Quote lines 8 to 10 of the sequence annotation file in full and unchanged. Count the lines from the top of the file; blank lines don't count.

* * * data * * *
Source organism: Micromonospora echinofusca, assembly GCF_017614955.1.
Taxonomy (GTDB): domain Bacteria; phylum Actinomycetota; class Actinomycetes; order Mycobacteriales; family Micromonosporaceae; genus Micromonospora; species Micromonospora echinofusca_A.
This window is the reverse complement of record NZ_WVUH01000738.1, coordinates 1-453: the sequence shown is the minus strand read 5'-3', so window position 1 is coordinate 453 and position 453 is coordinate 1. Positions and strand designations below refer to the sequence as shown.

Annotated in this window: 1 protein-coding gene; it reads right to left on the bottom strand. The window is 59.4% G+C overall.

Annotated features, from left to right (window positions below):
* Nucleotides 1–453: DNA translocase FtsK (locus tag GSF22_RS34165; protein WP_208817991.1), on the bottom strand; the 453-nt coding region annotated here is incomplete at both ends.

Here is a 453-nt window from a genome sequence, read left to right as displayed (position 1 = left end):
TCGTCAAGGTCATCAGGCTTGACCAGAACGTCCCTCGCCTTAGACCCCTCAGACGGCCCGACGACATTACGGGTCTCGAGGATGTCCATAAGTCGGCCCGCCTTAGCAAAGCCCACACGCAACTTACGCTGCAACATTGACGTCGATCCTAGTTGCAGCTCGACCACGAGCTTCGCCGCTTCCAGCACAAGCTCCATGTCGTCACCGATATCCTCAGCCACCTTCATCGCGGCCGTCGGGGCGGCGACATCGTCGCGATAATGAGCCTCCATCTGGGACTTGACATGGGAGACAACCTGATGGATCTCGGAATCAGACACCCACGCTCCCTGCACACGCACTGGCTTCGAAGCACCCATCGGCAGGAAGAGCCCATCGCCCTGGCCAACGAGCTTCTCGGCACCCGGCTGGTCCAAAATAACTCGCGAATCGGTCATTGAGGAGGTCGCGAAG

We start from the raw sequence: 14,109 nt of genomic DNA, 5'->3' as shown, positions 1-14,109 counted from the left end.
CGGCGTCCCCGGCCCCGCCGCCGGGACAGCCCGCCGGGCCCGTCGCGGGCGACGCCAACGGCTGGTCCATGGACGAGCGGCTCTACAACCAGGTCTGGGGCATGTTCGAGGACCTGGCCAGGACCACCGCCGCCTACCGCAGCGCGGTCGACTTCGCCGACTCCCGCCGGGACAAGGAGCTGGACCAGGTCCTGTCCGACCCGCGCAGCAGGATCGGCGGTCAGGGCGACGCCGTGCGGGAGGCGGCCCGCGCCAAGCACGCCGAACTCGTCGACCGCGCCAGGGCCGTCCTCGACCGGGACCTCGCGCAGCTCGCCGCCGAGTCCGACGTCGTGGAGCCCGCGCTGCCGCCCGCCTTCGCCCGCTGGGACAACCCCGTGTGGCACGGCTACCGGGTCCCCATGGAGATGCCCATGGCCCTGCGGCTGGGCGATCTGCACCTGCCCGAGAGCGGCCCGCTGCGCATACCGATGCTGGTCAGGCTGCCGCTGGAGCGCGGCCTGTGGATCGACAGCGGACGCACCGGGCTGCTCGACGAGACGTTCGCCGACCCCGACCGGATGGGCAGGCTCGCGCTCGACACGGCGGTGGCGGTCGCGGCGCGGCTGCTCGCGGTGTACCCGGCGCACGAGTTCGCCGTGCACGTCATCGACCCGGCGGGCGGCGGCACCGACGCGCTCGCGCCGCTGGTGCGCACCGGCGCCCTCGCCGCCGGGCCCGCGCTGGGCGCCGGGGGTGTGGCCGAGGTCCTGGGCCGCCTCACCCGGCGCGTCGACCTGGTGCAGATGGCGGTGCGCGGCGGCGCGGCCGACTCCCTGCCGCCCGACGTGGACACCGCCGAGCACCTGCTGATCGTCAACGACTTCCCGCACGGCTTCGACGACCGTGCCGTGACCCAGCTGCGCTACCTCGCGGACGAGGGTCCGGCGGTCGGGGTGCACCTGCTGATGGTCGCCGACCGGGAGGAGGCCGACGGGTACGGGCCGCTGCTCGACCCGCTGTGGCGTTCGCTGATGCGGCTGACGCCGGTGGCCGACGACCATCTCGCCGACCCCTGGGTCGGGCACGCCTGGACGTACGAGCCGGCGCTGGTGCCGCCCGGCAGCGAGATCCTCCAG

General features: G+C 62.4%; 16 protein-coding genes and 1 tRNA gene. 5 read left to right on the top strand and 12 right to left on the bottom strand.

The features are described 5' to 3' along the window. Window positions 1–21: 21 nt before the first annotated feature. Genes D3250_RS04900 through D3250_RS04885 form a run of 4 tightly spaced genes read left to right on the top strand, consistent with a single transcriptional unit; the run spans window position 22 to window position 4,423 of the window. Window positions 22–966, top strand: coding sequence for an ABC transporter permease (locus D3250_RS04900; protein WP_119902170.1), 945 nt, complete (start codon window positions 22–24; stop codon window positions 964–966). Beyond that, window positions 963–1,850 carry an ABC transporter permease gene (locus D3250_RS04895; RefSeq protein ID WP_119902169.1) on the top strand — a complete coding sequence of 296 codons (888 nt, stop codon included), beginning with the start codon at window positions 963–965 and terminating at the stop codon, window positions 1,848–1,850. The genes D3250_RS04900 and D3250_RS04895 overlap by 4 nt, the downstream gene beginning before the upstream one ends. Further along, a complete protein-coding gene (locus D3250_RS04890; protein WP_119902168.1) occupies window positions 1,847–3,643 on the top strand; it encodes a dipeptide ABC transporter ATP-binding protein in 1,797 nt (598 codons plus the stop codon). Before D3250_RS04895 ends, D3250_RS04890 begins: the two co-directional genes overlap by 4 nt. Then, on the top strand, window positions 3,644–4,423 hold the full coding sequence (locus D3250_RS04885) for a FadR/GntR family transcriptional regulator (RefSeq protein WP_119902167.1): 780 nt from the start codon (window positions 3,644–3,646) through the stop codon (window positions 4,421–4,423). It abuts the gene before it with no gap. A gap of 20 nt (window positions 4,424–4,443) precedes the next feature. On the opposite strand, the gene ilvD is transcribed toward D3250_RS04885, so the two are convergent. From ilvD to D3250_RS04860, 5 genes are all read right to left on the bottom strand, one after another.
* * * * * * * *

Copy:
TCGTCAAGGTCATCAGGCTTGACCAGAACGTCCCTCGCCTTAGACCCCTCAGACGGCCCGACGACATTACGGGTCTCGAGGATGTCCATAAGTCGGCCCGCCTTAGCAAAGCCCACACGCAACTTACGCTGCAACATTGACGTCGATCCTAGTTGCAGCTCGACCACGAGCTTCGCCGCTTCCAGCACAAGCTCCATGTCGTCACCGATATCCTCAGCCACCTTCATCGCGGCCGTCGGGGCGGCGACATCGTCGCGATAATGAGCCTCCATCTGGGACTTGACATGGGAGACAACCTGATGGATCTCGGAATCAGACACCCACGCTCCCTGCACACGCACTGGCTTCGAAGCACCCATCGGCAGGAAGAGCCCATCGCCCTGGCCAACGAGCTTCTCGGCACCCGGCTGGTCCAAAATAACTCGCGAATCGGTCATTGAGGAGGTCGCGAAG

We start from the raw sequence: 14,109 nt of genomic DNA, 5'->3' as shown, positions 1-14,109 counted from the left end.
CGGCGTCCCCGGCCCCGCCGCCGGGACAGCCCGCCGGGCCCGTCGCGGGCGACGCCAACGGCTGGTCCATGGACGAGCGGCTCTACAACCAGGTCTGGGGCATGTTCGAGGACCTGGCCAGGACCACCGCCGCCTACCGCAGCGCGGTCGACTTCGCCGACTCCCGCCGGGACAAGGAGCTGGACCAGGTCCTGTCCGACCCGCGCAGCAGGATCGGCGGTCAGGGCGACGCCGTGCGGGAGGCGGCCCGCGCCAAGCACGCCGAACTCGTCGACCGCGCCAGGGCCGTCCTCGACCGGGACCTCGCGCAGCTCGCCGCCGAGTCCGACGTCGTGGAGCCCGCGCTGCCGCCCGCCTTCGCCCGCTGGGACAACCCCGTGTGGCACGGCTACCGGGTCCCCATGGAGATGCCCATGGCCCTGCGGCTGGGCGATCTGCACCTGCCCGAGAGCGGCCCGCTGCGCATACCGATGCTGGTCAGGCTGCCGCTGGAGCGCGGCCTGTGGATCGACAGCGGACGCACCGGGCTGCTCGACGAGACGTTCGCCGACCCCGACCGGATGGGCAGGCTCGCGCTCGACACGGCGGTGGCGGTCGCGGCGCGGCTGCTCGCGGTGTACCCGGCGCACGAGTTCGCCGTGCACGTCATCGACCCGGCGGGCGGCGGCACCGACGCGCTCGCGCCGCTGGTGCGCACCGGCGCCCTCGCCGCCGGGCCCGCGCTGGGCGCCGGGGGTGTGGCCGAGGTCCTGGGCCGCCTCACCCGGCGCGTCGACCTGGTGCAGATGGCGGTGCGCGGCGGCGCGGCCGACTCCCTGCCGCCCGACGTGGACACCGCCGAGCACCTGCTGATCGTCAACGACTTCCCGCACGGCTTCGACGACCGTGCCGTGACCCAGCTGCGCTACCTCGCGGACGAGGGTCCGGCGGTCGGGGTGCACCTGCTGATGGTCGCCGACCGGGAGGAGGCCGACGGGTACGGGCCGCTGCTCGACCCGCTGTGGCGTTCGCTGATGCGGCTGACGCCGGTGGCCGACGACCATCTCGCCGACCCCTGGGTCGGGCACGCCTGGACGTACGAGCCGGCGCTGGTGCCGCCCGGCAGCGAGATCCTCCAG